Apple is perpetuating a “virtuous cycle,” as Gene Munster put it in a recent research note, to keep users on the iPod Touch — an improved version of the lock-in provided by the old iTunes/iPod music ecosystem. Users buy the iPod Touch; download apps; developers promote their apps (and the iPod Touch platform), which leads to more consumers buying the iPod Touch. Even better (for Apple), customers can only purchase apps through the company, leading to even more device lock-in.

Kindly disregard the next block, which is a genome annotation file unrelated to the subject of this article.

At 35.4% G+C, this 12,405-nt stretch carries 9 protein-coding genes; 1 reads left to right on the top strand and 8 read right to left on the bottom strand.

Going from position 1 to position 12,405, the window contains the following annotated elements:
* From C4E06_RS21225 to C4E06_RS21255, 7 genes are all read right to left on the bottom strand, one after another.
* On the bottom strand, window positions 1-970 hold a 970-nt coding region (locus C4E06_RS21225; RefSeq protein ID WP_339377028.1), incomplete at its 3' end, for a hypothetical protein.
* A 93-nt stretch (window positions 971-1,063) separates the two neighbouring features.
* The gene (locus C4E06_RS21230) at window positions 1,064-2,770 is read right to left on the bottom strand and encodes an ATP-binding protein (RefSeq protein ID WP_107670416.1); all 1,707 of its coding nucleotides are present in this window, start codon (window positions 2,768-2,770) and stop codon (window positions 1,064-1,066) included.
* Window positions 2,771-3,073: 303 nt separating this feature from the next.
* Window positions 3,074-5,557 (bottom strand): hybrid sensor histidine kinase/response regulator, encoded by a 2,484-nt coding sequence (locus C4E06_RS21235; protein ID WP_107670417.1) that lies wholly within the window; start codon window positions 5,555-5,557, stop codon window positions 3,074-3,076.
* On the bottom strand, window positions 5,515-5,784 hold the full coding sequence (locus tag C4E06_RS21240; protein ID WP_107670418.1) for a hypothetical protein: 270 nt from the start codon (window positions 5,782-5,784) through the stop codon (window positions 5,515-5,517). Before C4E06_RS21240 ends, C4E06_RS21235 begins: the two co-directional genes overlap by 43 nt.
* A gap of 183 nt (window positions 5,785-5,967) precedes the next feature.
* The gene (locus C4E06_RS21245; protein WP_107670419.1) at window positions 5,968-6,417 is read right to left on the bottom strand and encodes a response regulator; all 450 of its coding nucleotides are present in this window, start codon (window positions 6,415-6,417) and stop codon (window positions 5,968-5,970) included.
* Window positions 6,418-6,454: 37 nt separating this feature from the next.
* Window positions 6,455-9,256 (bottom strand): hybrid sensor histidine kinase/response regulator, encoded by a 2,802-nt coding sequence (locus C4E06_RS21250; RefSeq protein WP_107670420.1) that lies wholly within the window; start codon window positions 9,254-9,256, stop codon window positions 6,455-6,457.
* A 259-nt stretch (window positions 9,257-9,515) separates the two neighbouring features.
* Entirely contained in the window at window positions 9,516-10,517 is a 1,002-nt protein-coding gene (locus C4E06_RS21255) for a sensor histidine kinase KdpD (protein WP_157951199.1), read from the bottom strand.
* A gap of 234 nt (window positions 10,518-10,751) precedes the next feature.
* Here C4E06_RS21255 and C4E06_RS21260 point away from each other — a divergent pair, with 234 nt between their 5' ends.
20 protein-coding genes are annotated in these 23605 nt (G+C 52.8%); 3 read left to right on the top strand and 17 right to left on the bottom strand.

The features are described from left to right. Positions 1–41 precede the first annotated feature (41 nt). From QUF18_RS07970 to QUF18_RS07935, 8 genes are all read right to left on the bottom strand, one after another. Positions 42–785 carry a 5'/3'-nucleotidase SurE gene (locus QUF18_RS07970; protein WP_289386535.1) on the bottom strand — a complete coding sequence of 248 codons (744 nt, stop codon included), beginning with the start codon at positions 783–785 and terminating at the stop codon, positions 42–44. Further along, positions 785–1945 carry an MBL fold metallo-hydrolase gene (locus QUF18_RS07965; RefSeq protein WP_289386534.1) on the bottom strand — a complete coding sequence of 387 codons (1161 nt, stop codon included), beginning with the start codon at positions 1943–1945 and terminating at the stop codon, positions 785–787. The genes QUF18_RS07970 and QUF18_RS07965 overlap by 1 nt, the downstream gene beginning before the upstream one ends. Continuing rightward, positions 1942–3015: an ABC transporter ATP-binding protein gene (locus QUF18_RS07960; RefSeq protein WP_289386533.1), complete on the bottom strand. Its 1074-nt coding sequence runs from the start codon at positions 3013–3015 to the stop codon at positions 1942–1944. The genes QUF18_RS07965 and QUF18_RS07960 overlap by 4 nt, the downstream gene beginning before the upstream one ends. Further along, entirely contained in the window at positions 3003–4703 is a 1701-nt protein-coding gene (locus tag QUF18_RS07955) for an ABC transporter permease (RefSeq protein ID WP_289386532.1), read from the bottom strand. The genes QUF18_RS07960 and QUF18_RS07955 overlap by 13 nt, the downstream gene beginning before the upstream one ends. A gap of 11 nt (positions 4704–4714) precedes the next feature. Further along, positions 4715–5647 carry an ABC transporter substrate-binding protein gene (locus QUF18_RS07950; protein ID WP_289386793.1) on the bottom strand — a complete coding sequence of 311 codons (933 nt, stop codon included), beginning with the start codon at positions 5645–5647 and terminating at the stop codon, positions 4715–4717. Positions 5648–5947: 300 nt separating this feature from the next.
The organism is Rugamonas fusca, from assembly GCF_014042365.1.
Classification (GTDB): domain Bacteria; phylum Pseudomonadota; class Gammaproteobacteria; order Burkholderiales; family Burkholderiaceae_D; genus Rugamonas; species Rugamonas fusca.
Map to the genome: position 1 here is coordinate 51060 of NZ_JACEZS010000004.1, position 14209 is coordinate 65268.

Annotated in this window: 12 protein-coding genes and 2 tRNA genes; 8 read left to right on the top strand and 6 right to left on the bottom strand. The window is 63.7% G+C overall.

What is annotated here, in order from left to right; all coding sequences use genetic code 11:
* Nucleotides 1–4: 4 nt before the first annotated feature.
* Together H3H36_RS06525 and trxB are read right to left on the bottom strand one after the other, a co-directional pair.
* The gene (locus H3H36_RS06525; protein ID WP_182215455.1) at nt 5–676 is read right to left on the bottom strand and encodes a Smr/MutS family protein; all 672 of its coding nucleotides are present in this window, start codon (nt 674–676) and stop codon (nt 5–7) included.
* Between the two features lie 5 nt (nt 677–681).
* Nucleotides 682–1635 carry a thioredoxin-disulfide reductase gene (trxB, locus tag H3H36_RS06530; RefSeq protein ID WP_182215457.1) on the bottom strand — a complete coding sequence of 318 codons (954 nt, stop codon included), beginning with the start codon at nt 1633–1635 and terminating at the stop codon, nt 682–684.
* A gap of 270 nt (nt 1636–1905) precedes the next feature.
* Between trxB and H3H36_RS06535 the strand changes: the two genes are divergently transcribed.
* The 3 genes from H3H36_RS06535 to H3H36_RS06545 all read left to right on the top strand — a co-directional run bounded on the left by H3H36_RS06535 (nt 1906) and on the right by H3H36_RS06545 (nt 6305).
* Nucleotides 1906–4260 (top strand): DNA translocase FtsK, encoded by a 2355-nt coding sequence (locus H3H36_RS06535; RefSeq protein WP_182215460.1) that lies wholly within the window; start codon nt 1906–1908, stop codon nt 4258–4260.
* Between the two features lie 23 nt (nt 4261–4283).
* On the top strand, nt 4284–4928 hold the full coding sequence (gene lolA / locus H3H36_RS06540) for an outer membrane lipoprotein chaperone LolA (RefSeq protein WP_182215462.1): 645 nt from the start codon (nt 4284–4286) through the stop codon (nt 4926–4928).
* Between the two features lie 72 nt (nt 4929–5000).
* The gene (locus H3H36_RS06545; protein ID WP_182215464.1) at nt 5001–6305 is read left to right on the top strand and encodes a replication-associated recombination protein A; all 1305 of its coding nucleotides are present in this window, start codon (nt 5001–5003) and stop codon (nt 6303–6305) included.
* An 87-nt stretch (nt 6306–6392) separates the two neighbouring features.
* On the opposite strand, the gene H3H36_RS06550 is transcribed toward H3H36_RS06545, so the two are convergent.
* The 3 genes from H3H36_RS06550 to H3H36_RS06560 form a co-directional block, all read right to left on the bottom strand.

iPod sales might be dropping, but Apple says half of new purchases of the device are to customers who have never owned one before. I’m willing to bet that many of those customers are interested in Apple’s new Wi-Fi platform. And then, in an even more impressive version of the iPod halo, iPod Touch owners could look to Apple when it’s time to buy their next computer. A virtuous cycle indeed.